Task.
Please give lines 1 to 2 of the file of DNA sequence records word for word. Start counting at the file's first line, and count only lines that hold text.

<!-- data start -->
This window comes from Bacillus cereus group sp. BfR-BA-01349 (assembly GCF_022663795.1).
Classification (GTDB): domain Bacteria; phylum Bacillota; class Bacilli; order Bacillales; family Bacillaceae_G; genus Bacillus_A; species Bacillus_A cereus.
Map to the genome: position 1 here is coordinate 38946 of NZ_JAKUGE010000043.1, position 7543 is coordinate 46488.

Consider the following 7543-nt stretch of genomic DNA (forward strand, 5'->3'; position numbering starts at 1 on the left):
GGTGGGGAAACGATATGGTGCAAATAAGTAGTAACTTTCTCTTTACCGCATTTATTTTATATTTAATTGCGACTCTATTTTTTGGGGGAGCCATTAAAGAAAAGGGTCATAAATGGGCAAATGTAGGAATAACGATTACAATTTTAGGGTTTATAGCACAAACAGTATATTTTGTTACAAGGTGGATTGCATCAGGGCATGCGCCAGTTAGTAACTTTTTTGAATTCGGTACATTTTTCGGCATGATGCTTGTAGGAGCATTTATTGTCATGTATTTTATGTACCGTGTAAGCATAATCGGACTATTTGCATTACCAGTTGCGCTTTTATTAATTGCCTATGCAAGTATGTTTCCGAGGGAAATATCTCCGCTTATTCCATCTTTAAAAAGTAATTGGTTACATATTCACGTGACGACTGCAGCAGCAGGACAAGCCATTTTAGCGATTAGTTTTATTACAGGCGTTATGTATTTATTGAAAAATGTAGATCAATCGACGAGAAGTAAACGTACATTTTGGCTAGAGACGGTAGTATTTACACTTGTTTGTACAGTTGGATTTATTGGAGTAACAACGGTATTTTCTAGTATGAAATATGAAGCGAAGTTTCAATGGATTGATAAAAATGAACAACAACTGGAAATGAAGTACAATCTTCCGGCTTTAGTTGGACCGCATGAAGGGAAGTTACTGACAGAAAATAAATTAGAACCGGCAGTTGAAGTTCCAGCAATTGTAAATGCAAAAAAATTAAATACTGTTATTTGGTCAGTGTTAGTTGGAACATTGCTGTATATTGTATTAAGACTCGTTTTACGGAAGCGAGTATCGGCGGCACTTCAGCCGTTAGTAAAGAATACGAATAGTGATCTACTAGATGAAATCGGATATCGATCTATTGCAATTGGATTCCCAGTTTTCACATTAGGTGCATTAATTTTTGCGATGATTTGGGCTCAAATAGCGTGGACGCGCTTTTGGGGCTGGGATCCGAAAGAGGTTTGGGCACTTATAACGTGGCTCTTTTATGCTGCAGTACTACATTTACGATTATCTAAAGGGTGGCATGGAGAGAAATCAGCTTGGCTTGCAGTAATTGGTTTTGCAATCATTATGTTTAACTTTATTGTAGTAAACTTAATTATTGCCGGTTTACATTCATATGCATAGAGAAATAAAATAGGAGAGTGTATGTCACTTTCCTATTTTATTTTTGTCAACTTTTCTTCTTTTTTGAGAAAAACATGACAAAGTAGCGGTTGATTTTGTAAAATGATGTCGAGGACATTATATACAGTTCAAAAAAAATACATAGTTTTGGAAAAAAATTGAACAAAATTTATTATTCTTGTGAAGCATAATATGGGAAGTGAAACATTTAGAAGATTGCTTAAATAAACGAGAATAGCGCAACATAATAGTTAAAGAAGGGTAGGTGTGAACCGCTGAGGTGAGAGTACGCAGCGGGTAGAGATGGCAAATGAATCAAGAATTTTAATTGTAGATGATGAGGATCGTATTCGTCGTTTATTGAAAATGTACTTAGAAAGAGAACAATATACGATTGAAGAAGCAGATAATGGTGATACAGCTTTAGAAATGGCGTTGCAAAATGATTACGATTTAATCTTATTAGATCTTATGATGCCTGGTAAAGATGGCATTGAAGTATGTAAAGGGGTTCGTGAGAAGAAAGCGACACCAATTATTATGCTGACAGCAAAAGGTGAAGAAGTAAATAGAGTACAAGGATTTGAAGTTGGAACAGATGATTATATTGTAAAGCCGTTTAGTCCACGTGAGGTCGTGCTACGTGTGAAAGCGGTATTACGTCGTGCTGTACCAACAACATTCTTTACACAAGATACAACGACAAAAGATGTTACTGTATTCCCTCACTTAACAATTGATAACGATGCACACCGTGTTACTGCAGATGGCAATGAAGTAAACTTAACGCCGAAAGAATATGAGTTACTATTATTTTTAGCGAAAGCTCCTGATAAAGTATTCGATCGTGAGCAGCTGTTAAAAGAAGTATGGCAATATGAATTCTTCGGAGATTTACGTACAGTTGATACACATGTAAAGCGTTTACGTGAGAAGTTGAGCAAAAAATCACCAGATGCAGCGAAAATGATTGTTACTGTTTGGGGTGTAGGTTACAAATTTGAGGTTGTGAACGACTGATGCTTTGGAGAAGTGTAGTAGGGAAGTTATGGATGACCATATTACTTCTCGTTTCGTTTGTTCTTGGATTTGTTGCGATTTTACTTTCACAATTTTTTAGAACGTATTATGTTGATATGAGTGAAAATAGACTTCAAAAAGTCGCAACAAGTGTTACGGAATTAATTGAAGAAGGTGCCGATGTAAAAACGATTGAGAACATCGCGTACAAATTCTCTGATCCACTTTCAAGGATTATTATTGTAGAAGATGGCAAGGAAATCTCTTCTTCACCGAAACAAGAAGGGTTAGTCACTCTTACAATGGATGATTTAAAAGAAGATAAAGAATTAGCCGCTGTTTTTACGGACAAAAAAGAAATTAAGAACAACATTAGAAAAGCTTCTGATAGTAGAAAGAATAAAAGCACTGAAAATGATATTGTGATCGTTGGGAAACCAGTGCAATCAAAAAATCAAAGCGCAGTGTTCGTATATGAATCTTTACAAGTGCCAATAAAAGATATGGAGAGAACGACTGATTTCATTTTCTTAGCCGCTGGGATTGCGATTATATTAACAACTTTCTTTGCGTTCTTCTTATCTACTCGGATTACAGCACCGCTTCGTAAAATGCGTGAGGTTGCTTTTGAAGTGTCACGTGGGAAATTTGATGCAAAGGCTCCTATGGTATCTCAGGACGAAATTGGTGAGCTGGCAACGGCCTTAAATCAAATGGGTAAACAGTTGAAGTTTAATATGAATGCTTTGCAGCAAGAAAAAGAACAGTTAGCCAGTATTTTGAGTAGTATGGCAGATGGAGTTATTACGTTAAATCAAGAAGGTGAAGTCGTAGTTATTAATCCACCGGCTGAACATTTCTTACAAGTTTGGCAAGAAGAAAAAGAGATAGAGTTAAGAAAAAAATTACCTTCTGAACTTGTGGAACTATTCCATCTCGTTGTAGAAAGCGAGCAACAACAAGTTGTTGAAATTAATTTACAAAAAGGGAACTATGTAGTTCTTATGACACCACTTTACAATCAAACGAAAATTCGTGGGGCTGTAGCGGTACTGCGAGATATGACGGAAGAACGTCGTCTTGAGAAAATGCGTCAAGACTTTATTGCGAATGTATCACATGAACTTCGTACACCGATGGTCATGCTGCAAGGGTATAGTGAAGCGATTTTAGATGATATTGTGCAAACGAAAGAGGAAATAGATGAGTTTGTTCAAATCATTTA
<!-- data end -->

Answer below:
This window comes from Bacillus cereus group sp. BfR-BA-01349 (assembly GCF_022663795.1).
Classification (GTDB): domain Bacteria; phylum Bacillota; class Bacilli; order Bacillales; family Bacillaceae_G; genus Bacillus_A; species Bacillus_A cereus.